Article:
Monday, July 28, 2014

The Weight of Blood by Laura McHugh: Read This If


I admit, I requested The Weight of Blood purely based on its title. Well, okay, not purely - its title coupled with the fact that it's set in the Ozarks, a nearby region that's always intrigued me. What do people do out there, anyway?

Apparently, a whole lot of nothing good. That's not to say it's all bad, but the meth and other trafficking are rampant among those that have too much control in the communities. The Weight of Blood is a powerful debut novel by Laura McHugh, a self-described insider-outsider. Those from the Ozarks don't like outsiders, and outsiders can never understand native Ozarkians, not really. Lucy, the main character is also a little bit of an insider-outsider herself, having been born to a mother from Iowa (might as well be France) and a father native to Henbane, the small town in which Lucy grows up after her mother disappears mysteriously when Lucy is only a year old.

The novel opens with another mystery, the murder of one of Lucy's high school friend/acquaintances, a girl that had disappeared a year earlier. What follows is intense like a hot, humid Midwestern summer - slow, lurid and burning.

You should pick up this novel this summer if:
  • You're looking for an atypical read perfect for the waning heat of summer.
  • You like well-paced and -plotted reads. 
  • You like mysteries but are not necessarily a fan of the crime fiction genre. 
  • Your have been listening to "Cruel Summer" on repeat for days. 
You may want to skip this if:
  • You have some trigger issues (trigger warning). 
  • You can only be pulled in by Dan Brown pacing.
  • You prefer to remain blissfully unaware of what might be happening outside your urban fortress.
  • Your soundtrack to Grease is stuck on "Summer Nights."
 *Thanks to Netgalley and Random House for a complimentary ebook in exchange for an honest review.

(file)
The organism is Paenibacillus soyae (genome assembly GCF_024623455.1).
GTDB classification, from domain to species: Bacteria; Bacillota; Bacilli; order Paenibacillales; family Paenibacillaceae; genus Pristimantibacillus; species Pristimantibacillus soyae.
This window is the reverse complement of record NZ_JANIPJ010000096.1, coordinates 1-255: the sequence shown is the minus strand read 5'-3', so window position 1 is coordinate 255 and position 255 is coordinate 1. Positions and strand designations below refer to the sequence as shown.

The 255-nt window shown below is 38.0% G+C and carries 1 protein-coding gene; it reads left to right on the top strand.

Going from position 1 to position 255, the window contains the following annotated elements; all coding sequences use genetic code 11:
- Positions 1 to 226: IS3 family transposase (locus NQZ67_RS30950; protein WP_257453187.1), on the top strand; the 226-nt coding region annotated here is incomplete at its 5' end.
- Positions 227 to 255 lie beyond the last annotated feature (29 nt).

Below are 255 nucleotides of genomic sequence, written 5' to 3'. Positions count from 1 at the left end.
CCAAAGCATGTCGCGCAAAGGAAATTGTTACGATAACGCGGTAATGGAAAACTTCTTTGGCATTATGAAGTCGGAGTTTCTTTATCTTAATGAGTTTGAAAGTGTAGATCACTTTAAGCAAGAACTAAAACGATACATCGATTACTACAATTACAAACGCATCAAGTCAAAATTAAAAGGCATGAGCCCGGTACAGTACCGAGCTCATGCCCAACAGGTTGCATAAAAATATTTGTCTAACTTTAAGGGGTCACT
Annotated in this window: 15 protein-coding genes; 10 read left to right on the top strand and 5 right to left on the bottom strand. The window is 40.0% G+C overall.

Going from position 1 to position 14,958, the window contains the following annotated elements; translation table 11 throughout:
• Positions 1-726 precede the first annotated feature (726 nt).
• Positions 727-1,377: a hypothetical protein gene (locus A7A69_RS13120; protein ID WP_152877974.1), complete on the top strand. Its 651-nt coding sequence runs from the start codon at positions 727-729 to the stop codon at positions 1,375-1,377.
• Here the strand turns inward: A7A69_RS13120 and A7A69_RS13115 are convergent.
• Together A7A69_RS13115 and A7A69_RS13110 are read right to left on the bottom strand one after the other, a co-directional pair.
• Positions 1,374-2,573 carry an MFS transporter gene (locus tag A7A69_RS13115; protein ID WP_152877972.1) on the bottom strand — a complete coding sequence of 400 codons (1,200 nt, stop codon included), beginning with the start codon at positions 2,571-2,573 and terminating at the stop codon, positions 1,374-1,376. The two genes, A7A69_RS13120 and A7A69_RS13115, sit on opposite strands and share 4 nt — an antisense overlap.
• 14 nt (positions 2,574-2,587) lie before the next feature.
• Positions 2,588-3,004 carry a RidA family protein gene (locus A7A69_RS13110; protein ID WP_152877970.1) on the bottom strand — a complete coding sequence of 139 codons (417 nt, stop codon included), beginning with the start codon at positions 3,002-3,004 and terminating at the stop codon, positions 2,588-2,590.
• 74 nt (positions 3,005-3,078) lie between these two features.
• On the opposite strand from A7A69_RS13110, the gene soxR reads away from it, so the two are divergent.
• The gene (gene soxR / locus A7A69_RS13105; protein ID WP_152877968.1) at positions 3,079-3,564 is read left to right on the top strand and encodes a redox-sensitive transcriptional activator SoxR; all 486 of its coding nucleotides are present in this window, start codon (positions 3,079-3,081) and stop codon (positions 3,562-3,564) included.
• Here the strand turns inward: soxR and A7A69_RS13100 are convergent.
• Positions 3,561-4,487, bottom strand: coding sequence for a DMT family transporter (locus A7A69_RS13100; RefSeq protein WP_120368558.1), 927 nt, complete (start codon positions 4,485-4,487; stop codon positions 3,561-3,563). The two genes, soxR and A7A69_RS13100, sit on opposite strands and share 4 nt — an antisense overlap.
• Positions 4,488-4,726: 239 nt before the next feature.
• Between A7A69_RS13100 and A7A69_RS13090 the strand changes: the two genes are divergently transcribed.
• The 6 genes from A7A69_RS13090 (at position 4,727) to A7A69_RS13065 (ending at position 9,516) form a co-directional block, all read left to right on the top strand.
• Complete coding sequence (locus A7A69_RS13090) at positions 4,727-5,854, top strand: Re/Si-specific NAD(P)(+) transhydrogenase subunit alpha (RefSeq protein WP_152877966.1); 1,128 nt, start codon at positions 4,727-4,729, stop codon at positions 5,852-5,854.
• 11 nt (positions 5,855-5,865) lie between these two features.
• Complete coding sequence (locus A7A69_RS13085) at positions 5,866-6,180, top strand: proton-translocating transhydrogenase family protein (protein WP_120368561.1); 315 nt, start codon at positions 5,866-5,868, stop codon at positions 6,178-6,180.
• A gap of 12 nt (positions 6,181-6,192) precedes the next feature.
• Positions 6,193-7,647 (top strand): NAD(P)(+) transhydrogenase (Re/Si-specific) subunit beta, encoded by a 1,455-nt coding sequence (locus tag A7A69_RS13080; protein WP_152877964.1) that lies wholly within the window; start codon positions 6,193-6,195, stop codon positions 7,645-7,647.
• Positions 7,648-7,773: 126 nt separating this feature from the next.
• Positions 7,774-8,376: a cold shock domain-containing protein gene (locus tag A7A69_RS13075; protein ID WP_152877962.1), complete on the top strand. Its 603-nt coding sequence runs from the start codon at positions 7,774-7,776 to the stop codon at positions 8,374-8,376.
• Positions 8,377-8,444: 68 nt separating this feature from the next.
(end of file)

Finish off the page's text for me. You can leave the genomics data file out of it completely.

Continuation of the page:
Tuesday, July 8, 2014

The Other Typist by Suzanne Rindell: Read This If


If you've been having a little Gatsby withdrawal this summer, The Other Typist by Suzanne Rindell may be just the novel to quell your roaring 20s thirst. We've got speakeasies, bobbed hair and self-entitled young adults with a dash of murder, and (here's where the similarities depart) possibly a side of Fight Club, but that's up for debate. (Any takers?) 

Rose is a self-righteous, uptight and rather clueless young woman working as a typist in a New York City police precinct. As such, she's privvy to gruesome details of all sorts of heinous crimes. Life continues along, until the glamorous Odelie joins the complacent group of typists, raising havoc with her mysterious, confident, modern nature. Rose, despite herself, is easily drawn into Odelie's bootlegging, back alleyed, money-is-no-object world, and gets to know a side of herself she can barely admit to having.

Overall, it's a quick, captivating read, even if ambiguous in the end - but that can be half the fun, right? 

You should read The Other Typist without further ado if:   
  • You feel you should have been born a century earlier.
  • You're looking for something that resembles noir but isn't quite.
  • You like unique takes on familiar subject matter. 
  • You don't mind strong, possibly amoral, female characters. 
  • You prefer The Third Man to The Thin Man. Or not. Perhaps your in a The Third Man kind of mood.
You should not read this if:
  • You prefer your novels to be lighthearted and wrapped up with a neat little bow at the end.
  • Your misogyny has got you down.
  • "Moody" should describe your cantankerous coworker but never novels or films.
  • You just can't imagine a world without the internet. 
  • You've never even heard of The Third Man or The Thin Man
I did have the pleasure of meeting Ms. Rindell at a lovely event in, as luck would have it, an old city police station, and she's just delightful. I'll be looking for her next book, which is rumored (by her) to take place in the village during the beatnik era. 
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